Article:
When your job is to influence an audience, to persuade them to change their ways or to follow a particular course of action, your public speaking skills need to be well honed. More than communicating a message, you’re motivating people to do something – and for that, you really have to connect with them.
When you’re preparing a persuasive speech, it’s even more important than usual that you know your audience. Who are they? What do they know about the subject? What is their attitude? What are the obstacles – practical and psychological – they would have to overcome in order to do what you want them to? The answers to these questions will help you work out how to pitch your message most effectively.
You also need to know exactly what your message is, what you want your audience to do. Any ambiguity will cause confusion and undermine your effectiveness. Keep it simple and clear: this is not the time for nuance, nor for a lot of detail. If you feel details would be useful, put them in a handout, not in the talk.
Whatever the circumstances, treat the people you’re talking to as your equals: they may not know anything about the subject in which you’re an expert, but that doesn’t mean they’re stupid. If you patronise them, or if they feel manipulated, your speech will be counter-productive.
Speak in language your audience can understand and relate to, use examples from their world. Bring the subject to life for them. Although your argument must be sound and logical, that’s not what’s going to swing it for you: it’s crucial to engage their emotions. Influence is about hearts, not minds.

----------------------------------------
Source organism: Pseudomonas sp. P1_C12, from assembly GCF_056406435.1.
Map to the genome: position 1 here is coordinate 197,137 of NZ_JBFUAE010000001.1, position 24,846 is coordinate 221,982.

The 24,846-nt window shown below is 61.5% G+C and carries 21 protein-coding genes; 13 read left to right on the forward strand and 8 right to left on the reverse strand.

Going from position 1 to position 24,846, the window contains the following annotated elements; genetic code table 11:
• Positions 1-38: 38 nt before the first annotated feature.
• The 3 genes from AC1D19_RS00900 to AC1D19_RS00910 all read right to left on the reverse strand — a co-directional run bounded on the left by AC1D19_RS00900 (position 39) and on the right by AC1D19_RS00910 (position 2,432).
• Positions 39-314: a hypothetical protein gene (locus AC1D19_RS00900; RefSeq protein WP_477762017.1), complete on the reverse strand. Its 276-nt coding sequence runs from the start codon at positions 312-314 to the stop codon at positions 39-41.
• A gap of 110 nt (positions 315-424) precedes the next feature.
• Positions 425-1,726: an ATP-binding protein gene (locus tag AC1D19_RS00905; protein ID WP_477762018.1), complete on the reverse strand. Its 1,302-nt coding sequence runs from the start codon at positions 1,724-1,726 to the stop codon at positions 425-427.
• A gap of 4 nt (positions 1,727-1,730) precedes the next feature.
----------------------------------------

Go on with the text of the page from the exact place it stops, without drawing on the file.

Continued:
Prepare a vivid talk with a strong ending and a clear call to action. Remember that, however serious your subject is, your talk doesn’t have to be heavy. A bit of levity, sensitively conveyed, will support your cause.
Don’t write a script but create your speech by saying it out loud – this way, you know what it will sound like to the audience and you know you’ll be able to deliver it easily. Then rehearse it until you no longer have to think about finding the words. Again, this is even more important than it normally is, because you really need all your energy and focus for connecting with the audience.
You must respect your audience if you want to influence them, but you also need them to respect you. You are the expert here and your demeanour must reflect that; otherwise there’s no reason for the audience even to listen to you, let alone be persuaded by you. It’s not about being superior, it’s about demonstrating you’re worthy of their attention. You’ll achieve this by:
- speaking slowly and pausing between your points
- standing firm and not fidgeting
- making eye contact with every member of your audience (or as many as you realistically can).
It goes without saying that you believe in the message you’re communicating, so let your sincerity shine.